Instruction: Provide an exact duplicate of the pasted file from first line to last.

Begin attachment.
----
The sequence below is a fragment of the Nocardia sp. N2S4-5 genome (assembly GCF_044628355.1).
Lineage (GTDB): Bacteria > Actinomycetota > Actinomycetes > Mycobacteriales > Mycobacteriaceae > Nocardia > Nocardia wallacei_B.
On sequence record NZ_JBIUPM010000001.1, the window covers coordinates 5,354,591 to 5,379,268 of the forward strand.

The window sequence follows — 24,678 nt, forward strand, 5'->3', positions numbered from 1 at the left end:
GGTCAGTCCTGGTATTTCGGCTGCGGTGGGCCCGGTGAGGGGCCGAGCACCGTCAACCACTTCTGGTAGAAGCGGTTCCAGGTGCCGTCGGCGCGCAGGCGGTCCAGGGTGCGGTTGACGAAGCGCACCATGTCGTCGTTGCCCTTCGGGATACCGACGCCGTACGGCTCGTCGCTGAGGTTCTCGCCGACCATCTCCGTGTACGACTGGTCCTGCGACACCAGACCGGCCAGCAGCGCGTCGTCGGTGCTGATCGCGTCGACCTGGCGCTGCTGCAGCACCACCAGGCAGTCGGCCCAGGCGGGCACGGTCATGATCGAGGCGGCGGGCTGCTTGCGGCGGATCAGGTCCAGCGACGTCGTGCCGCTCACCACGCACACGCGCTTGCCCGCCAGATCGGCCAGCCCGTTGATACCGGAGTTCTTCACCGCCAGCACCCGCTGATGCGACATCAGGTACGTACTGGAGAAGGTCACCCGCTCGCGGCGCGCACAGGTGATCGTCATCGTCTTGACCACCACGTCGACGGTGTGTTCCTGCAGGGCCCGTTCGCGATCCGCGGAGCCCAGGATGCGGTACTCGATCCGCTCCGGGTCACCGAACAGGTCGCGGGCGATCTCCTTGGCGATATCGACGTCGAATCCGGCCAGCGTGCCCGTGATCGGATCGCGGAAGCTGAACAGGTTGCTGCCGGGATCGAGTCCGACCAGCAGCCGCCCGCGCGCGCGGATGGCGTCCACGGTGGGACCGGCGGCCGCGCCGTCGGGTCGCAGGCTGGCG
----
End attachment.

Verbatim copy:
The sequence below is a fragment of the Nocardia sp. N2S4-5 genome (assembly GCF_044628355.1).
Lineage (GTDB): Bacteria > Actinomycetota > Actinomycetes > Mycobacteriales > Mycobacteriaceae > Nocardia > Nocardia wallacei_B.
On sequence record NZ_JBIUPM010000001.1, the window covers coordinates 5,354,591 to 5,379,268 of the forward strand.

The window sequence follows — 24,678 nt, forward strand, 5'->3', positions numbered from 1 at the left end:
GGTCAGTCCTGGTATTTCGGCTGCGGTGGGCCCGGTGAGGGGCCGAGCACCGTCAACCACTTCTGGTAGAAGCGGTTCCAGGTGCCGTCGGCGCGCAGGCGGTCCAGGGTGCGGTTGACGAAGCGCACCATGTCGTCGTTGCCCTTCGGGATACCGACGCCGTACGGCTCGTCGCTGAGGTTCTCGCCGACCATCTCCGTGTACGACTGGTCCTGCGACACCAGACCGGCCAGCAGCGCGTCGTCGGTGCTGATCGCGTCGACCTGGCGCTGCTGCAGCACCACCAGGCAGTCGGCCCAGGCGGGCACGGTCATGATCGAGGCGGCGGGCTGCTTGCGGCGGATCAGGTCCAGCGACGTCGTGCCGCTCACCACGCACACGCGCTTGCCCGCCAGATCGGCCAGCCCGTTGATACCGGAGTTCTTCACCGCCAGCACCCGCTGATGCGACATCAGGTACGTACTGGAGAAGGTCACCCGCTCGCGGCGCGCACAGGTGATCGTCATCGTCTTGACCACCACGTCGACGGTGTGTTCCTGCAGGGCCCGTTCGCGATCCGCGGAGCCCAGGATGCGGTACTCGATCCGCTCCGGGTCACCGAACAGGTCGCGGGCGATCTCCTTGGCGATATCGACGTCGAATCCGGCCAGCGTGCCCGTGATCGGATCGCGGAAGCTGAACAGGTTGCTGCCGGGATCGAGTCCGACCAGCAGCCGCCCGCGCGCGCGGATGGCGTCCACGGTGGGACCGGCGGCCGCGCCGTCGGGTCGCAGGCTGGCG